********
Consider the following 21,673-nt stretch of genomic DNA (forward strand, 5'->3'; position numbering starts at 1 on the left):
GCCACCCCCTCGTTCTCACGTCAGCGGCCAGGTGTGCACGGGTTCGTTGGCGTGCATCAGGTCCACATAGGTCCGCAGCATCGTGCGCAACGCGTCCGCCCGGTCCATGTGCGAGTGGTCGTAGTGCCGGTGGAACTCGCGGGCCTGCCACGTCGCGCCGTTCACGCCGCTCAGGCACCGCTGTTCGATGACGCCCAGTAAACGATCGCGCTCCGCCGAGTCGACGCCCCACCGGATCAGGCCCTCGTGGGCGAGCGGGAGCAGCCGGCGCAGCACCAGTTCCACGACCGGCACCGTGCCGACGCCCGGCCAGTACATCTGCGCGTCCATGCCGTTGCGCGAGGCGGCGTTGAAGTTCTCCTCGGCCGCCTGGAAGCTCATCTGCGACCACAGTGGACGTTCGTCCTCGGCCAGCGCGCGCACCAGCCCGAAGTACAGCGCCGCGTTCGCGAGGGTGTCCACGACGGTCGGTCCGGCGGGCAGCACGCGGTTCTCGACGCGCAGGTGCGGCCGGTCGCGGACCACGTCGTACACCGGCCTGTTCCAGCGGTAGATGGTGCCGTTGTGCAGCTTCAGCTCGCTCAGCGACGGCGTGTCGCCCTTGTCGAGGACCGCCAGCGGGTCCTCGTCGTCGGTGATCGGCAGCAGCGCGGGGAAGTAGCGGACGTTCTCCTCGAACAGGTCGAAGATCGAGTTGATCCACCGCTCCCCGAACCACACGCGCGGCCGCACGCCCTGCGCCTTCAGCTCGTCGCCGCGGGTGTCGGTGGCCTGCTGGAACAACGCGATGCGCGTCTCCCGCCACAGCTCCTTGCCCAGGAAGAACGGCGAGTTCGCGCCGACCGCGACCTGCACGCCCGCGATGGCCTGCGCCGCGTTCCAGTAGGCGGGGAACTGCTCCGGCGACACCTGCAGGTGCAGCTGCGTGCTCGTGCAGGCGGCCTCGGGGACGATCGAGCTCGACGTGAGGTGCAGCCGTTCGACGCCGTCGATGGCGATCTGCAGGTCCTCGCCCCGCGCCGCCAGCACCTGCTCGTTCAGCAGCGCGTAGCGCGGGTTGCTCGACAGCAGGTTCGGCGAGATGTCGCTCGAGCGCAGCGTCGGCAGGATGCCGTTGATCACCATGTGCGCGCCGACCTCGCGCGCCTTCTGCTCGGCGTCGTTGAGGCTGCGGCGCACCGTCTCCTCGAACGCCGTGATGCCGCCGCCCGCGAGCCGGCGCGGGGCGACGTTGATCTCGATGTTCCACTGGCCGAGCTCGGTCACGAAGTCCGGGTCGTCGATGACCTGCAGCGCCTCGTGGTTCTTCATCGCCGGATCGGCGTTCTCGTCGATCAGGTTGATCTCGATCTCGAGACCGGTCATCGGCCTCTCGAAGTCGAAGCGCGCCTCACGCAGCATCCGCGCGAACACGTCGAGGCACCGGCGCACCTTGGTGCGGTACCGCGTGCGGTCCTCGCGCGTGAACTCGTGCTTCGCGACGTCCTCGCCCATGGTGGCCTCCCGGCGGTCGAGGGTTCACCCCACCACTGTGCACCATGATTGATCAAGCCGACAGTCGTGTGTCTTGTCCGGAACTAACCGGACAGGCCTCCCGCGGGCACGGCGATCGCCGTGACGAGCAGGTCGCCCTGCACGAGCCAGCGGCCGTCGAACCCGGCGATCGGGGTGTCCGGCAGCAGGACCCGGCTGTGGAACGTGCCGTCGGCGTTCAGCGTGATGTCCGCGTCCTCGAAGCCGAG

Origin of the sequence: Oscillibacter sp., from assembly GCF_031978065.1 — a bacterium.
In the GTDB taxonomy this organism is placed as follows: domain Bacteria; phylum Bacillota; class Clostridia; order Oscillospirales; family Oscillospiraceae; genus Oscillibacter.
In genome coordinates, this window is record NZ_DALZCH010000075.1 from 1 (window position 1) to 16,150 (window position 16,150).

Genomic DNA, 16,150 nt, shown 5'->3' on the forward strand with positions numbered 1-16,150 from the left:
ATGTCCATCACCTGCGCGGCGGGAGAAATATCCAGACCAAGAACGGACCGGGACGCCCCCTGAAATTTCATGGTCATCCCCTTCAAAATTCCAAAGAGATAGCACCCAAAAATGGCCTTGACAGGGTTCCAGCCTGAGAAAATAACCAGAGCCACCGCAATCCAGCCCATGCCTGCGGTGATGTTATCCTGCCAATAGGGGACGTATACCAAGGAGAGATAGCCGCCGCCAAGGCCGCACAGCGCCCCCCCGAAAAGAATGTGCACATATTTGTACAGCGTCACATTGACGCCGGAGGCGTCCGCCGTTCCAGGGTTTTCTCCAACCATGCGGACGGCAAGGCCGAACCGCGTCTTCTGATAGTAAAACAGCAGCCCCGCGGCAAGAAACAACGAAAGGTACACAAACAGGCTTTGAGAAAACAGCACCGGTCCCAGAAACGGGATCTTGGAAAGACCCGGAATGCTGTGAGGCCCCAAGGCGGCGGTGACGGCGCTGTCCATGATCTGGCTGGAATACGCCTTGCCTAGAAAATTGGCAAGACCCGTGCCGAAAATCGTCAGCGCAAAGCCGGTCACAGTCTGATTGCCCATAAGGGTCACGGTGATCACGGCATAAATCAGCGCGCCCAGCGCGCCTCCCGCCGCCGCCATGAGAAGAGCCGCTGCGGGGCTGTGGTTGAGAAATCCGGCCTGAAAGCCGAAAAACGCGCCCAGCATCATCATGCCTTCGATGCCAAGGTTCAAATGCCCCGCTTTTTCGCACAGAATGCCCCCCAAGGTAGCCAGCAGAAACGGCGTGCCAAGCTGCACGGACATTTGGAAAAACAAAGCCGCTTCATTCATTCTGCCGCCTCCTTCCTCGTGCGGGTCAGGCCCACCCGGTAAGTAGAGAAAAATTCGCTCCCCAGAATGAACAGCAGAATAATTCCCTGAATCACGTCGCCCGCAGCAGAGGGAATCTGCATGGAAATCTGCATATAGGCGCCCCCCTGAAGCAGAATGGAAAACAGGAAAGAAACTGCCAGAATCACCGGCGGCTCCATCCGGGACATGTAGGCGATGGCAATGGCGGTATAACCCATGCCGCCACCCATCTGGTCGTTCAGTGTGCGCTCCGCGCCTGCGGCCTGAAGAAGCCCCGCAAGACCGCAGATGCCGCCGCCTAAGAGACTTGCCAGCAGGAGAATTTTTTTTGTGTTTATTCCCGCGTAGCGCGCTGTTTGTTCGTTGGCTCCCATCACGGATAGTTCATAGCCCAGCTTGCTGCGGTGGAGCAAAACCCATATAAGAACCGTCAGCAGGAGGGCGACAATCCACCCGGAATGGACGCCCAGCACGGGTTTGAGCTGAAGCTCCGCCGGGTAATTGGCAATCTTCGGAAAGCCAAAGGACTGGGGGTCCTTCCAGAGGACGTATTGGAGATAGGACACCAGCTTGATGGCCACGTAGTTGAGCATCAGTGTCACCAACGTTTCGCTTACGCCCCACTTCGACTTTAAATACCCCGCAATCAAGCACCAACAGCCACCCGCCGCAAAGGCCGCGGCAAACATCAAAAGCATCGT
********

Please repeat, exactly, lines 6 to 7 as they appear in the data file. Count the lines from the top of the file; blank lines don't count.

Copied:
Genomic DNA, 16,150 nt, shown 5'->3' on the forward strand with positions numbered 1-16,150 from the left:
ATGTCCATCACCTGCGCGGCGGGAGAAATATCCAGACCAAGAACGGACCGGGACGCCCCCTGAAATTTCATGGTCATCCCCTTCAAAATTCCAAAGAGATAGCACCCAAAAATGGCCTTGACAGGGTTCCAGCCTGAGAAAATAACCAGAGCCACCGCAATCCAGCCCATGCCTGCGGTGATGTTATCCTGCCAATAGGGGACGTATACCAAGGAGAGATAGCCGCCGCCAAGGCCGCACAGCGCCCCCCCGAAAAGAATGTGCACATATTTGTACAGCGTCACATTGACGCCGGAGGCGTCCGCCGTTCCAGGGTTTTCTCCAACCATGCGGACGGCAAGGCCGAACCGCGTCTTCTGATAGTAAAACAGCAGCCCCGCGGCAAGAAACAACGAAAGGTACACAAACAGGCTTTGAGAAAACAGCACCGGTCCCAGAAACGGGATCTTGGAAAGACCCGGAATGCTGTGAGGCCCCAAGGCGGCGGTGACGGCGCTGTCCATGATCTGGCTGGAATACGCCTTGCCTAGAAAATTGGCAAGACCCGTGCCGAAAATCGTCAGCGCAAAGCCGGTCACAGTCTGATTGCCCATAAGGGTCACGGTGATCACGGCATAAATCAGCGCGCCCAGCGCGCCTCCCGCCGCCGCCATGAGAAGAGCCGCTGCGGGGCTGTGGTTGAGAAATCCGGCCTGAAAGCCGAAAAACGCGCCCAGCATCATCATGCCTTCGATGCCAAGGTTCAAATGCCCCGCTTTTTCGCACAGAATGCCCCCCAAGGTAGCCAGCAGAAACGGCGTGCCAAGCTGCACGGACATTTGGAAAAACAAAGCCGCTTCATTCATTCTGCCGCCTCCTTCCTCGTGCGGGTCAGGCCCACCCGGTAAGTAGAGAAAAATTCGCTCCCCAGAATGAACAGCAGAATAATTCCCTGAATCACGTCGCCCGCAGCAGAGGGAATCTGCATGGAAATCTGCATATAGGCGCCCCCCTGAAGCAGAATGGAAAACAGGAAAGAAACTGCCAGAATCACCGGCGGCTCCATCCGGGACATGTAGGCGATGGCAATGGCGGTATAACCCATGCCGCCACCCATCTGGTCGTTCAGTGTGCGCTCCGCGCCTGCGGCCTGAAGAAGCCCCGCAAGACCGCAGATGCCGCCGCCTAAGAGACTTGCCAGCAGGAGAATTTTTTTTGTGTTTATTCCCGCGTAGCGCGCTGTTTGTTCGTTGGCTCCCATCACGGATAGTTCATAGCCCAGCTTGCTGCGGTGGAGCAAAACCCATATAAGAACCGTCAGCAGGAGGGCGACAATCCACCCGGAATGGACGCCCAGCACGGGTTTGAGCTGAAGCTCCGCCGGGTAATTGGCAATCTTCGGAAAGCCAAAGGACTGGGGGTCCTTCCAGAGGACGTATTGGAGATAGGACACCAGCTTGATGGCCACGTAGTTGAGCATCAGTGTCACCAACGTTTCGCTTACGCCCCACTTCGACTTTAAATACCCCGCAATCAAGCACCAACAGCCACCCGCCGCAAAGGCCGCGGCAAACATCAAAAGCATCGT